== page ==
The second and most received acception, is, that Hares are male and female by conjunction of both sexes; and such as are found in mankind, Poetically called Hermaphrodites; supposed to be formed from the equality, or non victorie of either seed; carrying about them the parts of Man and Woman; although with great variety in perfection, site, and ability; not only as Aristotle conceived, with a constant impotency in one;[9] but as later observers affirm, sometimes with the ability of either venery. And therefore the providence of some Laws have thought good, that at the years of maturity they should elect one sex, and the errors in the other should suffer a severer punishment. Whereby endeavouring to prevent incontinency, they unawares enjoyned perpetual chastity; for being executive in both parts, and confined unto one, they restrained a natural power, and ordained a partial virginity. Plato and some of the Rabbins proceeded higher; who conceived the first Man an Hermaphrodite;[10] and Marcus Leo the learned Jew, in some sense hath allowed it; affirming that Adam in one suppositum without division, contained both Male and Female.[11] And therefore whereas it is said in the text, That God created man in his own Image, in the Image of God created he him, male and female created he them;[12] applying the singular and plural unto Adam, it might denote, that in one substance, and in himself he included both sexes, which was after divided, and the female called Woman. The opinion of Aristotle extendeth farther, from whose assertion all men should be Hermaphrodites; for affirming that Women do not spermatize, and confer a place or receptacle rather then essential principles of generation, he deductively includes both sexes in mankind; for from the father proceed not only males and females, but from him also must Hermaphroditical and masculo-feminine generations be derived, and a commixtion of both sexes arise from the seed of one.[13] But the Schoolmen have dealt with that sex more hardly then any other; who though they have not much disputed their generation, yet have they controverted their Resurrection, and raisen a querie, whether any at the last day should arise in the sex of Women; as may be observed in the supplement of Aquinas.[14]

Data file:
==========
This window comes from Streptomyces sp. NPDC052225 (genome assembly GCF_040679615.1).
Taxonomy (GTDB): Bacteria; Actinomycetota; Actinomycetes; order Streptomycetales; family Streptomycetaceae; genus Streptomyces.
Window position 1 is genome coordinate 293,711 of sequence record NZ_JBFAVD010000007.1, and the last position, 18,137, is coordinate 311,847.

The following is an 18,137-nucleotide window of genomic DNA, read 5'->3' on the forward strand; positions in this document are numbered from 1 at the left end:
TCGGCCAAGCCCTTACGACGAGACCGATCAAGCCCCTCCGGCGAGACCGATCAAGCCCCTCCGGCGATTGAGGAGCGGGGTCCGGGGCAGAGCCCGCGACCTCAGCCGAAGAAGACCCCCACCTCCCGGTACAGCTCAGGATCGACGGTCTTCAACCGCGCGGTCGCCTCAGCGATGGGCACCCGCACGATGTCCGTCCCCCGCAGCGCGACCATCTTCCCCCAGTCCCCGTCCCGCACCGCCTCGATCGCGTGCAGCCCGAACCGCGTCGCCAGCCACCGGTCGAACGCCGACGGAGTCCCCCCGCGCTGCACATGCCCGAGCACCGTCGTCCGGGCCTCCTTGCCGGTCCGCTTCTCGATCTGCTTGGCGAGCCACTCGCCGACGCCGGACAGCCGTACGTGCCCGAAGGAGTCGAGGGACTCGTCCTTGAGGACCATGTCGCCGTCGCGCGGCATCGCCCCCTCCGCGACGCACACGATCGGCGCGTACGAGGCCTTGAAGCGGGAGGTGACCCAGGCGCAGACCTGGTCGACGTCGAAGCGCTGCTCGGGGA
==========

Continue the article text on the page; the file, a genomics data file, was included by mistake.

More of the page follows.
Now as we must acknowledge this Androgynal15 condition in Man, so can we not deny the like doth happen in beasts. Thus do we read in Pliny,[16] that Neroes Chariot was drawn by four Hermaphroditical Mares, and Cardan affirms he also beheld one at Antwerp.[17] And thus may we also concede, that Hares have been of both sexes, and some have ocularly confirmed it; but that the whole species or kind should be bisexuous or double-sexed, we cannot affirm, who have found the parts of male and female respectively distinct and single in any wherein we have enquired: and the like success had Bacchinus18 in such as he dissected. And whereas it is conceived that being an harmless Animal and delectable food unto man, nature hath made them with double sexes, that actively and passively performing they might more numerously increase; we forget an higher providence of nature whereby she especially promotes the multiplication of Hares, which is by superfetation; that is, a conception upon a conception, or an improvement of a second fruit before the first be excluded; preventing hereby the usual intermission and vacant time of generation; which is very common and frequently observable in Hares, mentioned long ago by Aristotle, Herodotus, and Pliny;[19] and we have often observed, that after the first cast, there remain successive conceptions, and other younglings very immature, and far from their term of exclusion.